RWE sets itself more ambitious climate targets – CO₂ reductions now in line with 1.5-degree path
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The European Commission presented its “Fit for 55” package today. The measures contained aim at aligning climate and energy-policy legislation to the new net reduction target of 55 per cent by 2030 compared to 1990 levels. As the centrepiece of the European Green Deal, it brings together climate and industrial policy challenges. RWE also considers this to be the right approach.
The focus for RWE is on three aspects in particular:
Expansion of renewables
Green electricity is the basis for the transformation towards a climate-neutral Europe. The huge expansion in wind turbines and solar power plants therefore is paramount for the sustainable electrification of society. Thus, raising the EU expansion target to minimum 40 percent by 2030 is a logical step. But for Europe to really become the first climate-neutral continent by 2050, the expansion needs to be even faster. Besides reliable investment conditions in the member states in particular, faster approval processes are needed that will foster and speed up the expansion. The EU framework has long advocated much shorter and leaner procedures.
Incentives for green hydrogen
Green hydrogen is the key to decarbonising industrial production processes. The “Fit for 55” package creates investment incentives that will favour a swift market development. The new goals for the use of renewables in sectors such as transport and industry will also intensify demand for green hydrogen. It is helpful that carbon contracts for difference, aimed at driving hydrogen growth, can be financed via the ETS Innovation Fund.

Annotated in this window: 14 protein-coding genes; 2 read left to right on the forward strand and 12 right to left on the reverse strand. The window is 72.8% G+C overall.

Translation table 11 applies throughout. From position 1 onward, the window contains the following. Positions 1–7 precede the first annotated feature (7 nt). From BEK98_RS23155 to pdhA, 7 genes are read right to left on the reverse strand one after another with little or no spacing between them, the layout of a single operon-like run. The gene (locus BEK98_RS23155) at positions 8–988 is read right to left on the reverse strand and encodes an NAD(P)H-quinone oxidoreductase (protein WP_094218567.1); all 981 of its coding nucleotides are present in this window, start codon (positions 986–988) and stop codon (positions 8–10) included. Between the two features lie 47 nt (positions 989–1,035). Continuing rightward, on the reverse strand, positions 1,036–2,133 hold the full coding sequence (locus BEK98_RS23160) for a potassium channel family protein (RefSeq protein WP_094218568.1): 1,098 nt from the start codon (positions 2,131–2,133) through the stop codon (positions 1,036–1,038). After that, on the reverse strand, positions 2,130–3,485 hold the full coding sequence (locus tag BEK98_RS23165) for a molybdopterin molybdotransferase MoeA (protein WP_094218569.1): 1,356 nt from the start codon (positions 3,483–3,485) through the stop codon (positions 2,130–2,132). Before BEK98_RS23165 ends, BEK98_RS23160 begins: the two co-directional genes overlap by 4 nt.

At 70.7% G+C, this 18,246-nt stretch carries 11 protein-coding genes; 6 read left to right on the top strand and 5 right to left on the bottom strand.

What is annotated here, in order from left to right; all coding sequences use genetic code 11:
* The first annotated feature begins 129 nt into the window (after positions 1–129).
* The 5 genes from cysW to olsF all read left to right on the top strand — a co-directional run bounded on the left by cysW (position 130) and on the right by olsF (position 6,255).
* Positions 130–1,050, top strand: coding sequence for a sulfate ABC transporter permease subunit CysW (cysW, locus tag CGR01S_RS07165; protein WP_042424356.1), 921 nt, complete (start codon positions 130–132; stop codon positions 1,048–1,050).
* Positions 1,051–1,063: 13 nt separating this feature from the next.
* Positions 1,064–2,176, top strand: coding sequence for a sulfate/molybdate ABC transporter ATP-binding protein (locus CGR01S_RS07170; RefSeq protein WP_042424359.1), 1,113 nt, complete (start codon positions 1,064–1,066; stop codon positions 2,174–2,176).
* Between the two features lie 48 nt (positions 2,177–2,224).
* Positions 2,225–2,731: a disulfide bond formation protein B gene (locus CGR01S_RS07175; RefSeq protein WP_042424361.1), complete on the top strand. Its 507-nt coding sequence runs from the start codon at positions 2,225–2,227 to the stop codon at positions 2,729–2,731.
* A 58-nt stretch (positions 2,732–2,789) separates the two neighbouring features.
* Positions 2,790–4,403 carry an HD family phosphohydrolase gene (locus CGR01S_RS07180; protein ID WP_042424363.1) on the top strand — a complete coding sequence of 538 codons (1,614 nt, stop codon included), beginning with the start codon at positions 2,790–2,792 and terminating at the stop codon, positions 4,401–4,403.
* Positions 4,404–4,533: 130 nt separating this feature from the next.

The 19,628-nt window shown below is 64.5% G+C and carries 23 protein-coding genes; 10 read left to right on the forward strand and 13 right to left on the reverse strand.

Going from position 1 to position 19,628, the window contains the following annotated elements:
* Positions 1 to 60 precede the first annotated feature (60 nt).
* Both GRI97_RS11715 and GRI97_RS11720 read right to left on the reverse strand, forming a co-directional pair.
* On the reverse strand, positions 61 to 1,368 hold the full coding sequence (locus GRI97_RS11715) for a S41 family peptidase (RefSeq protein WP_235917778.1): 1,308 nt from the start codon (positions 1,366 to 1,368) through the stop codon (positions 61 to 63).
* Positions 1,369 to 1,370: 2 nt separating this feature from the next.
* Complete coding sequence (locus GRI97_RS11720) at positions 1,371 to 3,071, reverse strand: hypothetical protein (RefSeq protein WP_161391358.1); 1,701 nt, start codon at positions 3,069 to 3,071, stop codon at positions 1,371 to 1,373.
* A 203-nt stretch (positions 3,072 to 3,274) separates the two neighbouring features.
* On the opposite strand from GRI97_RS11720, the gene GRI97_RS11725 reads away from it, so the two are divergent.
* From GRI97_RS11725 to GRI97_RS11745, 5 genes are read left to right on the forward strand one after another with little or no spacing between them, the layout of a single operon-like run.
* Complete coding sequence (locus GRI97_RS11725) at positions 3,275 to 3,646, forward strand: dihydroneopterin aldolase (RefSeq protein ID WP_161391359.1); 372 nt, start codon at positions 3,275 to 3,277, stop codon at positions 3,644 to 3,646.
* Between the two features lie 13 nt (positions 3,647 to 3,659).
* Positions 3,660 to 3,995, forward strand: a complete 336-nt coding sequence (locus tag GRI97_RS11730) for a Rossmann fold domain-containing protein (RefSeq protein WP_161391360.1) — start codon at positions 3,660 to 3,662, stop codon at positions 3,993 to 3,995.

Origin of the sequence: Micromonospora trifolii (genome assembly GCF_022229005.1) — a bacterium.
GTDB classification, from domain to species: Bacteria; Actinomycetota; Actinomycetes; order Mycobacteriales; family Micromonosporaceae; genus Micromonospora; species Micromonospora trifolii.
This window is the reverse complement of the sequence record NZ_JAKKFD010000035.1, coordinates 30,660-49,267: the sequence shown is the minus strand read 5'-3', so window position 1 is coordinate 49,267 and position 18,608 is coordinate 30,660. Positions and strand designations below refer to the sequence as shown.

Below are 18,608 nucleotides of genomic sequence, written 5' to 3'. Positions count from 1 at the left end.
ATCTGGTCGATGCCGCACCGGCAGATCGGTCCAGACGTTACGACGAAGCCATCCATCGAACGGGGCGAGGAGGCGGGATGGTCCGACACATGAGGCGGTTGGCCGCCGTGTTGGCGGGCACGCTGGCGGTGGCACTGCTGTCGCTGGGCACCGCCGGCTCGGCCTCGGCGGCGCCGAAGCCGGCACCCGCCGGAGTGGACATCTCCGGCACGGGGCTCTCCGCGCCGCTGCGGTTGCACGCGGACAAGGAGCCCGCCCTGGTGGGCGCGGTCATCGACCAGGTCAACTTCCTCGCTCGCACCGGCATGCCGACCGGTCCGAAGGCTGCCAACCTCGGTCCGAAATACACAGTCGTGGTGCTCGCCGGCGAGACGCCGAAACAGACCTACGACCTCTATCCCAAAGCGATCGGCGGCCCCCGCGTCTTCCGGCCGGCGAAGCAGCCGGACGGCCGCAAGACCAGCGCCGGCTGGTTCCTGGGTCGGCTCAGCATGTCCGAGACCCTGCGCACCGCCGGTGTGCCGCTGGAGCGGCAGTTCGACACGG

As soon as possible, more clarity is needed regarding the regulation of hydrogen infrastructure, certification and proof of origin for climate-neutral gases.
The criteria for procuring renewable electricity to create green hydrogen laid out in the Renewables Directive should follow a pragmatic approach in order not to endanger the fast market ramp-up.
Stronger emissions trading and a competitive industry
It is good that the Commission puts further emphasis on the European Emissions Trading Scheme (ETS), thus making it the market-based key tool for EU climate policy for the long term. Minimum prices for CO2 are not necessary if the ETS is adjusted in a clever way. The positive experiences with the ETS are used to establish a separate emissions trading scheme for transportation and buildings, in order to ensure targets will also be achieved in these sectors.
The wide range of regulations of the “Fit for 55” package presents Europe with a herculean task but offers huge opportunities at the same time. It will be paramount to combine the individual elements in a way that will avoid a “patchwork” effect. Europe needs a solid foundation that will create a climate for investments and innovation to maintain the Union’s leading position in terms of international competitiveness.
Many of the approaches in the package stimulate cross-border collaboration within Europe. With this framework in place, Europe can set standards and an example that others will follow. In global competition, successful international climate diplomacy is therefore preferable to risky isolation measures such as the Carbon Border Adjustment Mechanism (CBAM).
European industry should receive support for the conversion to climate-friendly production respectively CO2 allowances should continue to be allocated at no cost until a level playing field for carbon costs is achieved.